Cultural heritage is often seen as a tool for managing social change, as a mirror that society holds up to itself to make sense of change. In this paper I examine how heritage also mobilizes social change, framing cultural heritage as a persuasive tool in a public sphere of competing interests and claims. Rather than taking the circulation of heritage in the public sphere—across media outlets, social media, and expert networks—as epiphenomenal to its value, I suggest deliberation composes a critical function of cultural heritage, especially under social conditions of deep pluralism, divisive politics, and mass democracy that mark our contemporary era. The public discussions about Confederate commemorations that erupted following the events in Charlottesville in 2017 demonstrate the contests over meaning and proposed actions that reveal the persuasive character of heritage.
Deliberate Heritage: Difference and Disagreement After Charlottesville
Kathryn Lafrenz Samuels is assistant professor of anthropology at the University of Maryland. Her work integrates archaeological and sociocultural anthropology around issues of cultural heritage, focusing in particular on the transnational relations of heritage practice in international economic development, human rights, democracy building, and responses to global climate change. Her recent book is Mobilizing Heritage: Anthropological Practice and Transnational Prospects (2018, University Press of Florida), and she is co-editor of Heritage Keywords: Rhetoric and Redescription in Cultural Heritage (2015, University Press of Colorado) and Making Roman Places: Past and Present (2012, Journal of Roman Archaeology Supplement Series).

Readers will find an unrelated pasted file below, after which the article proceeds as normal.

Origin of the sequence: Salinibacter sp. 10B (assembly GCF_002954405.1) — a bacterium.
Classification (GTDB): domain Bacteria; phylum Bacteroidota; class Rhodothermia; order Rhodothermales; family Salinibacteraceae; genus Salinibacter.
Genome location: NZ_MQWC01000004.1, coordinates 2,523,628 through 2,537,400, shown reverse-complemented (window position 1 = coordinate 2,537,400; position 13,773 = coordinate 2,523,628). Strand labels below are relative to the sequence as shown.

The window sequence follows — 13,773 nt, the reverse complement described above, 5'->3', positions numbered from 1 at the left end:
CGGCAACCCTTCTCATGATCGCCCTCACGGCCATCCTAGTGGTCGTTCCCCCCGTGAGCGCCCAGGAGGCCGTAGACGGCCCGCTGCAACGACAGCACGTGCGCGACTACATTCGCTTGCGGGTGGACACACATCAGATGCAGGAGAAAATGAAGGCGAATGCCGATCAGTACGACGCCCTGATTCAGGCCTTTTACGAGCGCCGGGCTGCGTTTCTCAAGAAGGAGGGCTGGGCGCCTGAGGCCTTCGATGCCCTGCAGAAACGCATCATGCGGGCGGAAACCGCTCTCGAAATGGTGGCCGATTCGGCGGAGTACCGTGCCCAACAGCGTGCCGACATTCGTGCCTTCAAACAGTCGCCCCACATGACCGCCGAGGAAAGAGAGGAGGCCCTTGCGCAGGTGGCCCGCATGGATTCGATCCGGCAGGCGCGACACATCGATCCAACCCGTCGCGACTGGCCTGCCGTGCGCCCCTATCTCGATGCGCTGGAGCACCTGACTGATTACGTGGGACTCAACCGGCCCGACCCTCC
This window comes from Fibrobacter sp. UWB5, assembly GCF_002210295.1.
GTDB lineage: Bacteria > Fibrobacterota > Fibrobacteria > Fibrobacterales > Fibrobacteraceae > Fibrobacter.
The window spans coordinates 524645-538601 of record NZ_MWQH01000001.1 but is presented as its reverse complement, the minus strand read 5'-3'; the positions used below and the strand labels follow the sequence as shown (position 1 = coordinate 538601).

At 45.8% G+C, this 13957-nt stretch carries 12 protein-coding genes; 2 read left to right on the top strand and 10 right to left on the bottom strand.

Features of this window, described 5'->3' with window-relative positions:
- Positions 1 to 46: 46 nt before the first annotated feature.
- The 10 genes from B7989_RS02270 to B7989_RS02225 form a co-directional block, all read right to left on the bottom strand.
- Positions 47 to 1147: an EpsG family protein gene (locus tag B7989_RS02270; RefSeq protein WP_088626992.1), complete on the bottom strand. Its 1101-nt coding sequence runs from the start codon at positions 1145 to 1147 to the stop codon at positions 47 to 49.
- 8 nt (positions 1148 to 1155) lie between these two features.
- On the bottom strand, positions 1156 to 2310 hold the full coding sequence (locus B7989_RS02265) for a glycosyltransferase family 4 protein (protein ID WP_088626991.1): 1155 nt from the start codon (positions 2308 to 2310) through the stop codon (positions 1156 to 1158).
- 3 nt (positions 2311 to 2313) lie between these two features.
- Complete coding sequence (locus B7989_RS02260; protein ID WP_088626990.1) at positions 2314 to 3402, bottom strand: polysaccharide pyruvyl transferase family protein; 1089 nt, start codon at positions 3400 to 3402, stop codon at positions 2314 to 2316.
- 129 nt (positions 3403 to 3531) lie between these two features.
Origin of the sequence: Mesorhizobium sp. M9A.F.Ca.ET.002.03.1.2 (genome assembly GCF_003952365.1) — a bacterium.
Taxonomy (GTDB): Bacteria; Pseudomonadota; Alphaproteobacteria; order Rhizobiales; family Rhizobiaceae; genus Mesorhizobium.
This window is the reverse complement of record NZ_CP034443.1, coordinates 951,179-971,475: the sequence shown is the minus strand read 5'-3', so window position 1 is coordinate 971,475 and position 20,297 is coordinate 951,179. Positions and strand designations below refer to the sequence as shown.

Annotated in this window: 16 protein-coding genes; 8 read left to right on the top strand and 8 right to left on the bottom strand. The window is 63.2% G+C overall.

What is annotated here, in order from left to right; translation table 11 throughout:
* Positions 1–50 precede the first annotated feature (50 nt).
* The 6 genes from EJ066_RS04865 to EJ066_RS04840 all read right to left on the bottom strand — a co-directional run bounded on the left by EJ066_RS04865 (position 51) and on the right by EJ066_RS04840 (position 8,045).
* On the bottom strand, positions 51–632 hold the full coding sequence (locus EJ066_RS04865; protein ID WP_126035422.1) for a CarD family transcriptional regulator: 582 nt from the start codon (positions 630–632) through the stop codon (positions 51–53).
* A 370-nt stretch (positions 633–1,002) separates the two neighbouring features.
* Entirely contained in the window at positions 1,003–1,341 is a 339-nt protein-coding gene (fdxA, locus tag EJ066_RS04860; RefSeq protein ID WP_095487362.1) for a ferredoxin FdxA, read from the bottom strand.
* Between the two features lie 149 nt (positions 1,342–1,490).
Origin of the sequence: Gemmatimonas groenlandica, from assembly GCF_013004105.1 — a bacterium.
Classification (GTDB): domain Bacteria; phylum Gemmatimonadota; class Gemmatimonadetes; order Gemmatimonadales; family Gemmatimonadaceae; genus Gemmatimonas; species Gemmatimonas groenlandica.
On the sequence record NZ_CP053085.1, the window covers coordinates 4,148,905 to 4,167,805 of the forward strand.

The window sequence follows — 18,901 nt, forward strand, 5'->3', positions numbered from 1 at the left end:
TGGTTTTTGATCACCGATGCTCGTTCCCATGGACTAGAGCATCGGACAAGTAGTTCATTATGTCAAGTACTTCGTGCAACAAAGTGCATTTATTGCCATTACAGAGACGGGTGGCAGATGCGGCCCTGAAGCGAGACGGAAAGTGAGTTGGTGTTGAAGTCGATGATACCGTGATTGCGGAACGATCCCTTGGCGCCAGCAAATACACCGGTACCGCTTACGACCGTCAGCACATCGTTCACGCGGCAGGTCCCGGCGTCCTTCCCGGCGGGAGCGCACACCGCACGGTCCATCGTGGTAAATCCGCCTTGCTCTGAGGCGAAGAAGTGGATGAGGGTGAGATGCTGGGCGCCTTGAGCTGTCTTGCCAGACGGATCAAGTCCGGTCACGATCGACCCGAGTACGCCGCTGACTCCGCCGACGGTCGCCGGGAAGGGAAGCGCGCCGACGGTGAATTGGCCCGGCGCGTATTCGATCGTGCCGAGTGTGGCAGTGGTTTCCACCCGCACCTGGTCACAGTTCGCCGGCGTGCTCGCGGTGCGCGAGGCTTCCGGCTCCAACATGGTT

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Kathryn Lafrenz Samuels; Deliberate Heritage: Difference and Disagreement After Charlottesville. The Public Historian 1 February 2019; 41 (1): 121–132. doi: https://doi.org/10.1525/tph.2019.41.1.121
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